Sunday, December 11, 2011

CSS: Who Creates and Maintains?

By Richard York

Creating the underlying theory and planning how cascading style sheets should function and work in a browser are tasks of an independent organization called the World Wide Web Consortium, or W3C. The W3C is a group that makes recommendations about how the Internet works and how it should evolve. I emphasize should, because the World Wide Web Consortium has no control over the implementation of the standards that it defines. The W3C is comprised of member companies and organizations that come together to create agreed-upon standards for how the web should function. Many prominent companies and organizations are W3C members, including Microsoft, Adobe, The Mozilla Foundation, Apple, Opera Software, and IBM.
CSS is maintained through a group of people within the W3C called the CSS Working Group. The CSS Working Group creates documents called specifications. When a specification has been discussed and officially ratified by W3C members, it becomes a recommendation. These ratified specifications are called recommendations because the W3C has no control over the actual implementation of the language. Independent companies and organizations create that software.
The specifications created by the W3C are not limited only to web browsers; in fact, the specifications can be used in a variety of software, including word processor and spreadsheet applications, as well as by different types of hardware devices, such as PDAs and cell phones. For that reason, the software implementing a specification is referred to by the W3C as the user agent, which is a generic term that encompasses all the different types of software that implement W3C specifications.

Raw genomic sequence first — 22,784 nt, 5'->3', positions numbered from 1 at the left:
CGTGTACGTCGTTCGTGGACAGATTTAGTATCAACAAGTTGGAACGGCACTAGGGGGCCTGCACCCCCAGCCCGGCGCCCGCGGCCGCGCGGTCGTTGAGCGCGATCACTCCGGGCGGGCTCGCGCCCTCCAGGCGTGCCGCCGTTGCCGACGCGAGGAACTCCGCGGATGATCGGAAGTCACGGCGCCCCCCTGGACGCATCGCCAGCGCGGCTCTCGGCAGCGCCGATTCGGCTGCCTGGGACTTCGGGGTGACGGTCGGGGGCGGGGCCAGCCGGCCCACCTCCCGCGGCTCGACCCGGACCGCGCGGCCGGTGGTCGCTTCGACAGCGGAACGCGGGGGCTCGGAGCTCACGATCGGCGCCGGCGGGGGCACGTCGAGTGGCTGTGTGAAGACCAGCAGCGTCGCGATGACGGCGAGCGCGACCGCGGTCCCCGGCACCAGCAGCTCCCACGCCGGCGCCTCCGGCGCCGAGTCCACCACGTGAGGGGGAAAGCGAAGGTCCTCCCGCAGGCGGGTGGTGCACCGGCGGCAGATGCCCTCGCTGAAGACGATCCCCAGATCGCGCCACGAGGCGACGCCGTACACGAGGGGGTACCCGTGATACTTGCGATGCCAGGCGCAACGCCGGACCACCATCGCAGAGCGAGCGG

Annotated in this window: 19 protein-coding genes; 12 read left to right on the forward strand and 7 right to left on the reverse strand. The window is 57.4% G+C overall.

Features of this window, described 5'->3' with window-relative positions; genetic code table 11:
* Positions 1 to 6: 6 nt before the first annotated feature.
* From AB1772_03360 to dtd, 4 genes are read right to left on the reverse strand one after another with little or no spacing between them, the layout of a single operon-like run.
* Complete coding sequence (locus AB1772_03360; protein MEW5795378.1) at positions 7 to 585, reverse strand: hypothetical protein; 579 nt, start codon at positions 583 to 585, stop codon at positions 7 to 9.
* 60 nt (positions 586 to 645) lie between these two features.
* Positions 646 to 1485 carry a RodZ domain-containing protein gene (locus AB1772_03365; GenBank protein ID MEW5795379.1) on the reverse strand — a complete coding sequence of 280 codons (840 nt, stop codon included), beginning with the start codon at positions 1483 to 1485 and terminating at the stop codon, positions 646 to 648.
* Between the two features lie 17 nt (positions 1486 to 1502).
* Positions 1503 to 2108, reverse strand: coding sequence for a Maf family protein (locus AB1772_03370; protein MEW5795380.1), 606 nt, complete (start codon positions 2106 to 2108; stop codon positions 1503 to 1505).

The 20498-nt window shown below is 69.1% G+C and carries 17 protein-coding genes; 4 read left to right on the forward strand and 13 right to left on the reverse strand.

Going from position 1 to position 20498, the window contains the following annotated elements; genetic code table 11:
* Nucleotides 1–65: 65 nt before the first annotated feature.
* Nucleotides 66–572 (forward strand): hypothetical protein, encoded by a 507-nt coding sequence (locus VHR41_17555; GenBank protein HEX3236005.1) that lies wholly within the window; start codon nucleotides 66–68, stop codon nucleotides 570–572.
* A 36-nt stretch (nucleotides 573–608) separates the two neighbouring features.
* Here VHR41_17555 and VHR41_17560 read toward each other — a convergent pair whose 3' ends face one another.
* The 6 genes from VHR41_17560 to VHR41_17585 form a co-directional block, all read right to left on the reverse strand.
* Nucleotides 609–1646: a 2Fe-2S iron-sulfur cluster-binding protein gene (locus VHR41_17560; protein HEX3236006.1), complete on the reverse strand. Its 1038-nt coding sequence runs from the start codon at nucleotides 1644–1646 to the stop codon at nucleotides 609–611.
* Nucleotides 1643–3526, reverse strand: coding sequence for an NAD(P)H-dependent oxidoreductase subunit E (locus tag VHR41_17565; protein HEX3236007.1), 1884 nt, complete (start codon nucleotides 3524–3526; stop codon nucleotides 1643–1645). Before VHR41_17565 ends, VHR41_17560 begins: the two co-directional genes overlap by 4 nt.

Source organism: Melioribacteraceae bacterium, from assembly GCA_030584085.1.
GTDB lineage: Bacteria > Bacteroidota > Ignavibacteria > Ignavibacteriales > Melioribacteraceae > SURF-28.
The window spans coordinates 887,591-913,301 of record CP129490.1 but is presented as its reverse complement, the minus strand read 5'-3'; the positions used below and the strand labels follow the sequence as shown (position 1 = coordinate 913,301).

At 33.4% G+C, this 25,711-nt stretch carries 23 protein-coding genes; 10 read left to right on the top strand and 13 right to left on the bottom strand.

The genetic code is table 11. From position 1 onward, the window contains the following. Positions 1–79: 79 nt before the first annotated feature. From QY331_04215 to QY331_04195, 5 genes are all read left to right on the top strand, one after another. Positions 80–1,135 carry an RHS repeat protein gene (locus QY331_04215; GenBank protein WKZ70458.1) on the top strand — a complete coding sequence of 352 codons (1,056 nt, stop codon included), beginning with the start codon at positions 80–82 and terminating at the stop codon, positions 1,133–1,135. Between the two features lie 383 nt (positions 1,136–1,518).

The W3C merely recommends that a language be implemented in a certain way to ensure that the language does what is intended no matter which operating system, browser, or other type of software is being used. The goal of this standardization is to enable someone using the Netscape browser, for example, to have the same Internet experience as someone using Internet Explorer, and likewise, for developers to have a common set of tools to accomplish the task of data presentation. Were it not for web standards, developing documents for the web might require an entirely different document for a given user agent. For example, Internet Explorer would require its own proprietary document format, while Mozilla Firefox would require another. Common community standards provide website developers with the tools they need to reach an audience, regardless of the platform the audience is using.
You can find the W3C website at Go there to find documents that browser makers refer to when they are looking to implement languages such as CSS into a browser or other software. Be advised, these specifications lean heavily toward the technical side. They aren’t intended as documentation for people who use CSS; rather, they are aimed at those who write programs that interpret CSS. Despite the heavily technical nature of the W3C specification documents, many web developers refer to the W3C documents as end-user documentation anyway, since it is the most complete resource.
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